A pioneer for justice, equity, diversity, and inclusion in the profession of architecture, Detroit native Tiffany Brown is the founder of 400 Forward, an initiative that seeks, inspires, and mentors the next generation of women designers. Named in light of the licensing of the 400th African American woman architect in 2017, the program aims to familiarize young girls with architecture, giving them tools to address social injustice issues.
Pushing forward the presence of African American women in the profession of architecture -currently standing at less than 0.3% in the U.S- 400 Forward also provides scholarships and tuitions for study material and licensing exams for African American women in architecture. In order to learn more about the initiative, ArchDaily had the chance to talk with founder Tiffany Brown about the program, diversity in the field, and empowering female architects and students.
ArchDaily (Christele Harrouk): What was the initial need that led to the conception of 400 Forward? What was the purpose and mission of this initiative?
Tiffany Brown (TB): In 2017, I realized the 400th African American woman became licensed, which is how I came up with the name 400 Forward. That is not a milestone for the last 5, 15, of 25 years, but of all time. This means African American women represent .3% of licensed architects. Through this initiative, I will make it my goal to seek the next 400 with an underlying focus on African American girls. The purpose of this initiative is to bring awareness to this to these numbers, and 400 Forward's mission is to uplift girls by giving them the tools they need to address social issues created by the unjust built environments of our inner-city communities.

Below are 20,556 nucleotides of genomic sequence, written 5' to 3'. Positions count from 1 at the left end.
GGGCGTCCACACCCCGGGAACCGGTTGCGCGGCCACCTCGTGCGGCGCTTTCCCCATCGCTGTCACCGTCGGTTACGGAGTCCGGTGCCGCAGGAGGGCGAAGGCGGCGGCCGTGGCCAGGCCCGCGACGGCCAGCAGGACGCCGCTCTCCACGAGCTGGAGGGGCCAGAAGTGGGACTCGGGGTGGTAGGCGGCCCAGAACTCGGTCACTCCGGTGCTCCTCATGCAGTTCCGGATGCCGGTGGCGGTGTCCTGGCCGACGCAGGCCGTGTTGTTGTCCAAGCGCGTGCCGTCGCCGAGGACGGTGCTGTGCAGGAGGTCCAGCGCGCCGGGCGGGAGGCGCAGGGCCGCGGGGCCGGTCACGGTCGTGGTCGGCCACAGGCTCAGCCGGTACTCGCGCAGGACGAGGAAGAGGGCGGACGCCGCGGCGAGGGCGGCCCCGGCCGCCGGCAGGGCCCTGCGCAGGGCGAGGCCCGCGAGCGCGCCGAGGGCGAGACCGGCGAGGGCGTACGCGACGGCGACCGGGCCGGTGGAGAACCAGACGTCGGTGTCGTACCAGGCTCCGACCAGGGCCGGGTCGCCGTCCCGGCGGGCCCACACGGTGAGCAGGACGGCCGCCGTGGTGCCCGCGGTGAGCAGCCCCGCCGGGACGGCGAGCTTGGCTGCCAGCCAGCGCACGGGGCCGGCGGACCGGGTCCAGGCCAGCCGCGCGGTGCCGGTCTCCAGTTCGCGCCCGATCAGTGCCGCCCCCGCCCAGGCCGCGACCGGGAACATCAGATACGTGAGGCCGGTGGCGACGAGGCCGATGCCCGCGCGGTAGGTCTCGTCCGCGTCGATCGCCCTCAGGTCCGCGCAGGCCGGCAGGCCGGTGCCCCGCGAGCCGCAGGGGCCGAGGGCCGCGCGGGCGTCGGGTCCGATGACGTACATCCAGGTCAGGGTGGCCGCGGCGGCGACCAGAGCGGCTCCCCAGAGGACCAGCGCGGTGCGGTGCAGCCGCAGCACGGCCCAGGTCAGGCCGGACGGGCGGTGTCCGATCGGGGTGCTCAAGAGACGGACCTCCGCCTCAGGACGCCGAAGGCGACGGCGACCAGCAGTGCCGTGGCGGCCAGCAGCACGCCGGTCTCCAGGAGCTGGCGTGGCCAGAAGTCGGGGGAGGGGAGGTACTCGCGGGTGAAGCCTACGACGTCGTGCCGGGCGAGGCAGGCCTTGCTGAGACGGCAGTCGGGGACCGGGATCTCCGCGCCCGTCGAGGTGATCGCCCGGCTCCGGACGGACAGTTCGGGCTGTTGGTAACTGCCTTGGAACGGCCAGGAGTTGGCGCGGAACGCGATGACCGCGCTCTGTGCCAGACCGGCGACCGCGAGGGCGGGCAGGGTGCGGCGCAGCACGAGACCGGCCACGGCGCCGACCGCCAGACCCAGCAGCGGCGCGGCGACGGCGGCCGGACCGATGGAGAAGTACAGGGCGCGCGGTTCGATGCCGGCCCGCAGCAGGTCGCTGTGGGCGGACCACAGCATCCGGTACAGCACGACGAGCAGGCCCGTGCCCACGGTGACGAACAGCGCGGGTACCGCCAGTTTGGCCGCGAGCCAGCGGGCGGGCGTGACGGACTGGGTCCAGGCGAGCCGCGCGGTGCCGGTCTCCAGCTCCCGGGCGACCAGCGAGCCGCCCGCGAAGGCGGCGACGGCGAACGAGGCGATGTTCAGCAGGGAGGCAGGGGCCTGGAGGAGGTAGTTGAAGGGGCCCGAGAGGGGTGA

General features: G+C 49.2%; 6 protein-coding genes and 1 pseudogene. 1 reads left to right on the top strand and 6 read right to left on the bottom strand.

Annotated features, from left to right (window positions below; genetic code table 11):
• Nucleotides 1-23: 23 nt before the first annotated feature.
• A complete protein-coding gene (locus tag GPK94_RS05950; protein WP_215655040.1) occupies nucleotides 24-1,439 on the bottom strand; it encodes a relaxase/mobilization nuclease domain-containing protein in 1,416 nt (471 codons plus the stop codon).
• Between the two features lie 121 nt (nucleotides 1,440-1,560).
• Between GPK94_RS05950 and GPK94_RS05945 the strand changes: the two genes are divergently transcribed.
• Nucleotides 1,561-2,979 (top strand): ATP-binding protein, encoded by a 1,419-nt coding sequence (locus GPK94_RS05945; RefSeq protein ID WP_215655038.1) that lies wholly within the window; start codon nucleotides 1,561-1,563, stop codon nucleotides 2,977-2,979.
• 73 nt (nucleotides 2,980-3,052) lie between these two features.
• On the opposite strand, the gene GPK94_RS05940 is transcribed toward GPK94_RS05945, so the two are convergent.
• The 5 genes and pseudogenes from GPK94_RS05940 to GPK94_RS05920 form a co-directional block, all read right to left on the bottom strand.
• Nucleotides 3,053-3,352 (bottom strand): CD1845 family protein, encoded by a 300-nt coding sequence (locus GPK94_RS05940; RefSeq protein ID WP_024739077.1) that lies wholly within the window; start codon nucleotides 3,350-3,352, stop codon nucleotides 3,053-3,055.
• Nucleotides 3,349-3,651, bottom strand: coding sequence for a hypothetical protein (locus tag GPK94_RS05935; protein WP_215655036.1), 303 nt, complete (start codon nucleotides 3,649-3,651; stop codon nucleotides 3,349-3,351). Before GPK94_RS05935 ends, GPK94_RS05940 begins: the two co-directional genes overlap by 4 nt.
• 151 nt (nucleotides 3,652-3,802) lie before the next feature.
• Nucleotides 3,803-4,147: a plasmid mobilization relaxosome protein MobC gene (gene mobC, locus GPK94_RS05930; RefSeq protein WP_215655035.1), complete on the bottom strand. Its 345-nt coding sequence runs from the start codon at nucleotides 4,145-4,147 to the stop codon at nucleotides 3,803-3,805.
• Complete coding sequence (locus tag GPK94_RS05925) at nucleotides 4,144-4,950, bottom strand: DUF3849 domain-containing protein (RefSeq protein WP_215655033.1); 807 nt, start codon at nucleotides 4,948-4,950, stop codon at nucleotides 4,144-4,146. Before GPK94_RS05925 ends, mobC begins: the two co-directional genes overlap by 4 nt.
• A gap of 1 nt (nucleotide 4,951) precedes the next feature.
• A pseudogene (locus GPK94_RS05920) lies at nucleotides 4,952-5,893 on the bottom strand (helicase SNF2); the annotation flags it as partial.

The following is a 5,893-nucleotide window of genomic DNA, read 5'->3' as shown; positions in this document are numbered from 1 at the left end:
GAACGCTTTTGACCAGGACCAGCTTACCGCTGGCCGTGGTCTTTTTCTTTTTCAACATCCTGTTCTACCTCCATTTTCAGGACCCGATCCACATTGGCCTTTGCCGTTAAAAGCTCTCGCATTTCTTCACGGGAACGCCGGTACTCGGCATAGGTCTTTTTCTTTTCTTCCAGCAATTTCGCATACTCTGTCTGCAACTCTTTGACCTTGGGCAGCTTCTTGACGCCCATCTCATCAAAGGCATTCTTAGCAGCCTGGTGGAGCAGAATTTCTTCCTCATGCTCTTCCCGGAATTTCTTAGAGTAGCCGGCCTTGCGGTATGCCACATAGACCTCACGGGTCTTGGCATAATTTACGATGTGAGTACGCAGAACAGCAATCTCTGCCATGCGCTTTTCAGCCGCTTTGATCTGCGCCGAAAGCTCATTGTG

AD: How is this initiative contributing to the empowerment of female architects and students? What are the programs you are introducing?
TB: 400 Forward is contributing to the empowerment of female architects and students through mentorship, innovative programming, and financial support. 400 Forward was launched after winning a $50,000 matching grant from the John S. and James L. Knight Foundation. The programs, support, and multi-level scholarships provided by 400 FORWARD aims to position Detroit's youth to realize their talents in STEAM, and grow the presence of African American women in the profession of architecture through the incorporation of artistic excellence.
AD: What does the future hold for the 400 Forward initiative?